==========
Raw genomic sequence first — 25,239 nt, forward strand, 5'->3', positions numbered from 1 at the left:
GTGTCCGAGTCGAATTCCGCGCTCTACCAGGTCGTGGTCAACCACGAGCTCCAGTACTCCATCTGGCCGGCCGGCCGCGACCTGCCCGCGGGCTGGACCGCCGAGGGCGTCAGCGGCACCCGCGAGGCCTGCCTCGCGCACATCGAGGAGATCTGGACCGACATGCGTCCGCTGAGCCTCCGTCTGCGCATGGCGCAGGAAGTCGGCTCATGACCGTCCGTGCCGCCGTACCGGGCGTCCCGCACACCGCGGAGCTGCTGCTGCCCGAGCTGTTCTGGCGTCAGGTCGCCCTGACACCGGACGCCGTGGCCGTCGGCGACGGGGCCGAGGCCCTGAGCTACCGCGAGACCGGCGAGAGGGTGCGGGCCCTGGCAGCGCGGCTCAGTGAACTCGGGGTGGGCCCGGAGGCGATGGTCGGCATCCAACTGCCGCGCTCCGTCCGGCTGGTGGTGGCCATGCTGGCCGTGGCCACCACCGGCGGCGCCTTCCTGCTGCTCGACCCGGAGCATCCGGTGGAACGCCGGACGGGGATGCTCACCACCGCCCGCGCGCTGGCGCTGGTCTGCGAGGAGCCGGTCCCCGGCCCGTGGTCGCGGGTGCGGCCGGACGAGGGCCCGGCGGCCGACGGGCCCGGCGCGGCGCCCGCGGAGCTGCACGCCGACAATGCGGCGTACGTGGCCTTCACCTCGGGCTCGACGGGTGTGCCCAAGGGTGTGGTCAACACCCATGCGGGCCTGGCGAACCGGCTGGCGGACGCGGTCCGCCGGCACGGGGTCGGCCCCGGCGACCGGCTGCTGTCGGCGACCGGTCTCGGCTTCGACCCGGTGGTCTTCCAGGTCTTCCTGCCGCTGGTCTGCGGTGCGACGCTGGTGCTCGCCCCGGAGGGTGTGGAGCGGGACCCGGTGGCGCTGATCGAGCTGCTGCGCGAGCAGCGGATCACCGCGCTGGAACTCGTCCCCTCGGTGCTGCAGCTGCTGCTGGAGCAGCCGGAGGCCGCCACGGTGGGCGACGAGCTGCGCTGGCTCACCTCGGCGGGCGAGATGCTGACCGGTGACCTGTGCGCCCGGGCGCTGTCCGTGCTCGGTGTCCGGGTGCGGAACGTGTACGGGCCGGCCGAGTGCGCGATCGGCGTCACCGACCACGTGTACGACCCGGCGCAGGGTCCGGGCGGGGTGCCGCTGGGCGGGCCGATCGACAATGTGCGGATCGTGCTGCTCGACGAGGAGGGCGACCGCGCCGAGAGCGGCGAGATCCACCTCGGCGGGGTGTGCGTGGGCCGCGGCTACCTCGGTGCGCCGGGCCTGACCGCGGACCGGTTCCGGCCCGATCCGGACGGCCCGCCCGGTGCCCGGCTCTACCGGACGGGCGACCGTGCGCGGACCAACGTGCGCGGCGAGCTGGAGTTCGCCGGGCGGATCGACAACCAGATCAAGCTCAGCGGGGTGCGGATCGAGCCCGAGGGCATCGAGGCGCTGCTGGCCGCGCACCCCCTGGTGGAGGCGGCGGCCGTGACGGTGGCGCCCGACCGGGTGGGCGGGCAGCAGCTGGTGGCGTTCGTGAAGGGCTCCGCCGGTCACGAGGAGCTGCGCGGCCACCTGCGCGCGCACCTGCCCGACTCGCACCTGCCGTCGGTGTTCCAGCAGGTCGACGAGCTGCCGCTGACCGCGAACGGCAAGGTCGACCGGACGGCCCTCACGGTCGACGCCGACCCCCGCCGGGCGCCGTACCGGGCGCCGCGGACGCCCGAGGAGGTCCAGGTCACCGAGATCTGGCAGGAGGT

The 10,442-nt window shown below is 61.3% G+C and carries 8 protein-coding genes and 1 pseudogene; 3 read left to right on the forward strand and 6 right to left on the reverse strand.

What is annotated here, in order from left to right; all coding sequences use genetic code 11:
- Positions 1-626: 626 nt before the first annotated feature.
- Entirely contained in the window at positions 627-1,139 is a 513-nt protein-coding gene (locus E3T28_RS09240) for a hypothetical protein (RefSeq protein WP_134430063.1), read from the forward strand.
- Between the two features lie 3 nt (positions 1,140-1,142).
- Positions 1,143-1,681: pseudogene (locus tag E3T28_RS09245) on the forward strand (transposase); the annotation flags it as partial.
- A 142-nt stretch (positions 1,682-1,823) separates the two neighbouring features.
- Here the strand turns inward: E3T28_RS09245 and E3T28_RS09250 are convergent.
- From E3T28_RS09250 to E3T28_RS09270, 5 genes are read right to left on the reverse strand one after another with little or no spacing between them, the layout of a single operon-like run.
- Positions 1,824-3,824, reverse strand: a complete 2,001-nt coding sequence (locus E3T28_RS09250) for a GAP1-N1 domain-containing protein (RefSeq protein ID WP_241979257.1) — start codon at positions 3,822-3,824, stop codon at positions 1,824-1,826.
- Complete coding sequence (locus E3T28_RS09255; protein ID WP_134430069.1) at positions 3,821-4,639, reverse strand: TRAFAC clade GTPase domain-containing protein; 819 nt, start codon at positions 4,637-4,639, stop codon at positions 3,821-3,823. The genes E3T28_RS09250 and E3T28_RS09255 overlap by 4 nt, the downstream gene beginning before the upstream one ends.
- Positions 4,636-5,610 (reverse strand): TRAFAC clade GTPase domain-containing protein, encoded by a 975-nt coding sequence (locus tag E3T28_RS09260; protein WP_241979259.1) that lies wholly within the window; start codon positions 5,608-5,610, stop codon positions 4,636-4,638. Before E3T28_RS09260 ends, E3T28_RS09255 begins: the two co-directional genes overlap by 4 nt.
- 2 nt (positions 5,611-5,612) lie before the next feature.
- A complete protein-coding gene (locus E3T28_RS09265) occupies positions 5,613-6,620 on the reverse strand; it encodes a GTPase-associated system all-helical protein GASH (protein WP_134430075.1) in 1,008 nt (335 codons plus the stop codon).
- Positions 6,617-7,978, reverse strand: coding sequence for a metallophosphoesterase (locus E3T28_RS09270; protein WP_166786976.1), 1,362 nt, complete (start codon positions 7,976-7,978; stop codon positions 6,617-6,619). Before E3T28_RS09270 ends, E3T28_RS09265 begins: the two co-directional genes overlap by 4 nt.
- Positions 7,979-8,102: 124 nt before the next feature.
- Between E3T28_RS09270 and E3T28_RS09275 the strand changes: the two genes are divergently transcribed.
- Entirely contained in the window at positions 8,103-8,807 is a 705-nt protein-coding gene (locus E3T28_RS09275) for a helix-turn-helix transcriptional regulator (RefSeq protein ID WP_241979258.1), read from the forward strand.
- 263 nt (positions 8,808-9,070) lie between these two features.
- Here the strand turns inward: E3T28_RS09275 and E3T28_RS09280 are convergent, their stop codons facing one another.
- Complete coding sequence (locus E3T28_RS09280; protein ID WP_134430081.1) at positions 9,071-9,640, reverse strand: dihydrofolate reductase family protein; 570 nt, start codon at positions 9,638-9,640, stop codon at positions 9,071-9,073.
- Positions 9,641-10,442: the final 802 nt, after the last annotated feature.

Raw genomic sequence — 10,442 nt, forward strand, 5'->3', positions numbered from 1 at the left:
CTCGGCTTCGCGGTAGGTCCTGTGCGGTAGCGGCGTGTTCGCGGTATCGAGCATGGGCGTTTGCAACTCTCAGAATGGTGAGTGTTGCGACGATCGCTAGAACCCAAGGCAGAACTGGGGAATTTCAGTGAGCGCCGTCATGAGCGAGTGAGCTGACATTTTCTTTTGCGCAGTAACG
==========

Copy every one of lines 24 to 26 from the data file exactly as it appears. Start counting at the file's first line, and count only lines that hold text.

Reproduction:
- Positions 9,641-10,442: the final 802 nt, after the last annotated feature.

Raw genomic sequence — 10,442 nt, forward strand, 5'->3', positions numbered from 1 at the left:
CTCGGCTTCGCGGTAGGTCCTGTGCGGTAGCGGCGTGTTCGCGGTATCGAGCATGGGCGTTTGCAACTCTCAGAATGGTGAGTGTTGCGACGATCGCTAGAACCCAAGGCAGAACTGGGGAATTTCAGTGAGCGCCGTCATGAGCGAGTGAGCTGACATTTTCTTTTGCGCAGTAACG